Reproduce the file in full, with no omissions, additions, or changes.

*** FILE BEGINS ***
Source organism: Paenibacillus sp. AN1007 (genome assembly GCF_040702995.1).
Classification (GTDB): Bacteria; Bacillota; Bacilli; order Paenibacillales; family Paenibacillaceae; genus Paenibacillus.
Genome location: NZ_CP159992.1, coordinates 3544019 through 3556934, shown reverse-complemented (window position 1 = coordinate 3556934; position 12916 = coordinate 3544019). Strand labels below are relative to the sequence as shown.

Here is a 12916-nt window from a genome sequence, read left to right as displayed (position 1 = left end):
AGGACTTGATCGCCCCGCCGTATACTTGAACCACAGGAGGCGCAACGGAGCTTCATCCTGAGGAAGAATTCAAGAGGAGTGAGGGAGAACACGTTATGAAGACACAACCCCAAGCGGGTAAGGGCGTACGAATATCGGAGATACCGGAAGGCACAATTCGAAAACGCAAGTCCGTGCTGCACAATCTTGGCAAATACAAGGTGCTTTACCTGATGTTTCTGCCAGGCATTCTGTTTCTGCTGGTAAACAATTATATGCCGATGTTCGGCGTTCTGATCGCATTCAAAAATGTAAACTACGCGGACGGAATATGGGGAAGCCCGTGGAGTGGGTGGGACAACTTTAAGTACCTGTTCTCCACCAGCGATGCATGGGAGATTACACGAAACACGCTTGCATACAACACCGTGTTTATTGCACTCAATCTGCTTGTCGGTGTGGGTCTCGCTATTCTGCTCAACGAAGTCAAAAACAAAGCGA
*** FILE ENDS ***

Source organism: Paenibacillus sp. AN1007 (genome assembly GCF_040702995.1).
Classification (GTDB): Bacteria; Bacillota; Bacilli; order Paenibacillales; family Paenibacillaceae; genus Paenibacillus.
Genome location: NZ_CP159992.1, coordinates 3544019 through 3556934, shown reverse-complemented (window position 1 = coordinate 3556934; position 12916 = coordinate 3544019). Strand labels below are relative to the sequence as shown.

Here is a 12916-nt window from a genome sequence, read left to right as displayed (position 1 = left end):
AGGACTTGATCGCCCCGCCGTATACTTGAACCACAGGAGGCGCAACGGAGCTTCATCCTGAGGAAGAATTCAAGAGGAGTGAGGGAGAACACGTTATGAAGACACAACCCCAAGCGGGTAAGGGCGTACGAATATCGGAGATACCGGAAGGCACAATTCGAAAACGCAAGTCCGTGCTGCACAATCTTGGCAAATACAAGGTGCTTTACCTGATGTTTCTGCCAGGCATTCTGTTTCTGCTGGTAAACAATTATATGCCGATGTTCGGCGTTCTGATCGCATTCAAAAATGTAAACTACGCGGACGGAATATGGGGAAGCCCGTGGAGTGGGTGGGACAACTTTAAGTACCTGTTCTCCACCAGCGATGCATGGGAGATTACACGAAACACGCTTGCATACAACACCGTGTTTATTGCACTCAATCTGCTTGTCGGTGTGGGTCTCGCTATTCTGCTCAACGAAGTCAAAAACAAAGCGA